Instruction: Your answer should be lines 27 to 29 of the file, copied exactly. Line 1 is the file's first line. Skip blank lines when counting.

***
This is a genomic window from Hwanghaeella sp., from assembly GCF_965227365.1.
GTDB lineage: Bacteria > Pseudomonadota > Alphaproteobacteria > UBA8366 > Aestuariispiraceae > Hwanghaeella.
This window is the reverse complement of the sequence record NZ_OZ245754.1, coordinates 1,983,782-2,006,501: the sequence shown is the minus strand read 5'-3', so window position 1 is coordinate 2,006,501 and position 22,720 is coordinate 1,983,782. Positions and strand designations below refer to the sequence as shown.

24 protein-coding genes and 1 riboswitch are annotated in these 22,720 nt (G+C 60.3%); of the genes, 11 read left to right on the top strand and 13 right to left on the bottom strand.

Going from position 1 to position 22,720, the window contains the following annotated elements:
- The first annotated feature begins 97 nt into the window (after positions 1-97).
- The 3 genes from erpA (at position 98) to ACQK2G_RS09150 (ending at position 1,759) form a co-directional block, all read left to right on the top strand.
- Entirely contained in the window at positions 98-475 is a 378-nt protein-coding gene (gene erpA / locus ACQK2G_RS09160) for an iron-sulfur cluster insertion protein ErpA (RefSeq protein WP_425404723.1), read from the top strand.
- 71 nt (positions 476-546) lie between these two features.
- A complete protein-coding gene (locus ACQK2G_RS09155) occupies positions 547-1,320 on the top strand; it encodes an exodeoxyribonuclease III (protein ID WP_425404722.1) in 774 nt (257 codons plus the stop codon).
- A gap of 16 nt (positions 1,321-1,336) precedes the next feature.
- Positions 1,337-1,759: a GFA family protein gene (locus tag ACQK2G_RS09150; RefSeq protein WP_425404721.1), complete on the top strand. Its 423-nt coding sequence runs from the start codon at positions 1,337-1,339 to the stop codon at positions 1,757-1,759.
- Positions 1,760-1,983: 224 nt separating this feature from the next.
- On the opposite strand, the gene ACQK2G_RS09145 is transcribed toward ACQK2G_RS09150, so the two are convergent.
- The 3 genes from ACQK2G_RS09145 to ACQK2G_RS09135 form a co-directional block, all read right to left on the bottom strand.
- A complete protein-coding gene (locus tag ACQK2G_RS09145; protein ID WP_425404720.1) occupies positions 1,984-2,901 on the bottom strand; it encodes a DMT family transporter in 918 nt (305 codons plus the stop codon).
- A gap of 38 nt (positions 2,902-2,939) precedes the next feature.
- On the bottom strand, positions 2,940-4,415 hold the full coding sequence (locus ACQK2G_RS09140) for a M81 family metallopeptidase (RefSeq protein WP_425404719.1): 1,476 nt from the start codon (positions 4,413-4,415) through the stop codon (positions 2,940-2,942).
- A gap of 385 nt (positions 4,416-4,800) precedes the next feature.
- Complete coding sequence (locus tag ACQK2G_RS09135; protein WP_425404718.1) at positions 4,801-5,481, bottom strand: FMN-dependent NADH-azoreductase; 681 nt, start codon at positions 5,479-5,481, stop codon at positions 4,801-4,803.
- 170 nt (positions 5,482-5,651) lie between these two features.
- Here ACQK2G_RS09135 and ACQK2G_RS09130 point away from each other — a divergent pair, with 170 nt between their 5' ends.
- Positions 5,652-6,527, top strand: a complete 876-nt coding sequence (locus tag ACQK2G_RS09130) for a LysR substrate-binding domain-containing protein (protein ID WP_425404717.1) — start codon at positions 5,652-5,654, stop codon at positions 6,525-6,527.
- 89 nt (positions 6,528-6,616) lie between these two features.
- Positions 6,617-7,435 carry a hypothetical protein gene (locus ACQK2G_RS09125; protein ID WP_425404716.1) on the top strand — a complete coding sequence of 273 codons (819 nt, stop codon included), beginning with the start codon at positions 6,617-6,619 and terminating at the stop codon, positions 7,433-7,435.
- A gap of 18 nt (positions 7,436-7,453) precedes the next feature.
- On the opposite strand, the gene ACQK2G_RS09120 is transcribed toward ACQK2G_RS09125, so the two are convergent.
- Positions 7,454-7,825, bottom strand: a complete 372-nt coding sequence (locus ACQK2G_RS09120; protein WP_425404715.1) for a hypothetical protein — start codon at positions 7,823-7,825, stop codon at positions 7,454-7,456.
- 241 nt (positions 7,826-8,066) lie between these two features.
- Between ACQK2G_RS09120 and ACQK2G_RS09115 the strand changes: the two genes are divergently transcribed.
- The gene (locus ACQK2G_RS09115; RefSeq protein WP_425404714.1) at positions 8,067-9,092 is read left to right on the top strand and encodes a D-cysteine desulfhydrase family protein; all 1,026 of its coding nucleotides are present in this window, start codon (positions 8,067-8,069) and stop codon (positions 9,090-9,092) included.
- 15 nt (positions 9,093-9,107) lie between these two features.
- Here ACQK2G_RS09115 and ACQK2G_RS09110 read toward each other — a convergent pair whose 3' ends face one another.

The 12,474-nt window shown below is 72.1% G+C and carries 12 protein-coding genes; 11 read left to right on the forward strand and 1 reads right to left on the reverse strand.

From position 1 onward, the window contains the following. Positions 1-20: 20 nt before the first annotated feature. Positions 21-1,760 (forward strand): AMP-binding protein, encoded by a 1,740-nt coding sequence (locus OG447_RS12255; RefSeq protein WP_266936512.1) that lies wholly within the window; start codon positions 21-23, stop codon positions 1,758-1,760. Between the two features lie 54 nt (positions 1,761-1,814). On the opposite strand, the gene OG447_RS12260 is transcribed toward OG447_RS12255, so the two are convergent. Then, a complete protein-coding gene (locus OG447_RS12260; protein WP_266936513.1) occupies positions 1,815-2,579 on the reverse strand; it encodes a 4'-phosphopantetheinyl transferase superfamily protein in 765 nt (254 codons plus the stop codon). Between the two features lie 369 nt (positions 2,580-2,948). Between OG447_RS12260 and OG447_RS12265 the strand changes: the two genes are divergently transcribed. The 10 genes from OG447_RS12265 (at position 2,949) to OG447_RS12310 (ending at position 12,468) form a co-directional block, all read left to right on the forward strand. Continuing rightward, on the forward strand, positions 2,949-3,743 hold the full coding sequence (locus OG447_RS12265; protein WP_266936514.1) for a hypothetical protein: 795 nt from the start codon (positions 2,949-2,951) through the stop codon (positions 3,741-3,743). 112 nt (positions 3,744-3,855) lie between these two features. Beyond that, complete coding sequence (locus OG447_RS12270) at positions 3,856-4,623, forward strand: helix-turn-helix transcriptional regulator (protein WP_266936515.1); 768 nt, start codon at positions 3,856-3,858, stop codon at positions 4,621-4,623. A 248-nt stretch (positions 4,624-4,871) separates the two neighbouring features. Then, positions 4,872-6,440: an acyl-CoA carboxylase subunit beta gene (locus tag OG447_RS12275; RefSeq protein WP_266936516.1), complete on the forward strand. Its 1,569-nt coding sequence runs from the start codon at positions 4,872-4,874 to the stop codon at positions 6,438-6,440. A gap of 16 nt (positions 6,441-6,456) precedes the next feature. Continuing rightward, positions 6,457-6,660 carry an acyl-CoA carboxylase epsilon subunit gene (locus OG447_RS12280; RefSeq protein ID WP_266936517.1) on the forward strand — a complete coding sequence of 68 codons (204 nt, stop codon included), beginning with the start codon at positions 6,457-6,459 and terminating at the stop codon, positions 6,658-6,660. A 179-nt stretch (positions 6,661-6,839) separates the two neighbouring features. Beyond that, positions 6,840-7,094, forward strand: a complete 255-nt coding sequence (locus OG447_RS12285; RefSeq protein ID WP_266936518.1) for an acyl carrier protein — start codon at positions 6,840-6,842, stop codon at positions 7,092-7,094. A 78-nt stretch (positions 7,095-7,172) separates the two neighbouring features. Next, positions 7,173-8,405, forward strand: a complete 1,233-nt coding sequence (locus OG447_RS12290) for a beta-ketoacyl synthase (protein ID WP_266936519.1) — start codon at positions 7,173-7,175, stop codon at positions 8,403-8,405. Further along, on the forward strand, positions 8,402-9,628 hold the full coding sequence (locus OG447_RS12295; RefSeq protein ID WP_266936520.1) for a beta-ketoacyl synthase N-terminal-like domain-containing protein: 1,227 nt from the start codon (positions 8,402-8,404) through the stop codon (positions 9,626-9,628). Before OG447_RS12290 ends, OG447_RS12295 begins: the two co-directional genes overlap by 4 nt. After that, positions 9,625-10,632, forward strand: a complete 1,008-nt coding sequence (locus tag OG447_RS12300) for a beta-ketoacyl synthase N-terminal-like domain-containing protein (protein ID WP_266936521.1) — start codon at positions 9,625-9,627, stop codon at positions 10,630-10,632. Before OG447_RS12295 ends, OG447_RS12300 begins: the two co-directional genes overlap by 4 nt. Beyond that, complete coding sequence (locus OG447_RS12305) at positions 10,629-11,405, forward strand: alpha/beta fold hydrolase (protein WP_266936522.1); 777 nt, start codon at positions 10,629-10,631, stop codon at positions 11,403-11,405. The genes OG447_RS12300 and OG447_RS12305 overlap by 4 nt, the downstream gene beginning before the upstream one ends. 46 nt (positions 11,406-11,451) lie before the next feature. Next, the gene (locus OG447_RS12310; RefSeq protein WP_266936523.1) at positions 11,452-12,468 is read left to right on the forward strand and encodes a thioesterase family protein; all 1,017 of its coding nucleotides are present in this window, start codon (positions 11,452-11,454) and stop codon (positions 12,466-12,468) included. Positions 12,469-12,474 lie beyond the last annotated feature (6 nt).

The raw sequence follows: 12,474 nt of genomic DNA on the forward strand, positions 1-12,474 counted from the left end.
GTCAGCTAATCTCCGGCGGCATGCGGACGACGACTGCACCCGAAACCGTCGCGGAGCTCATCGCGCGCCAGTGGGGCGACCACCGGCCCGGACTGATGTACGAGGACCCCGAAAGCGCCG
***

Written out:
- On the opposite strand, the gene ACQK2G_RS09120 is transcribed toward ACQK2G_RS09125, so the two are convergent.
- Positions 7,454-7,825, bottom strand: a complete 372-nt coding sequence (locus ACQK2G_RS09120; protein WP_425404715.1) for a hypothetical protein — start codon at positions 7,823-7,825, stop codon at positions 7,454-7,456.
- 241 nt (positions 7,826-8,066) lie between these two features.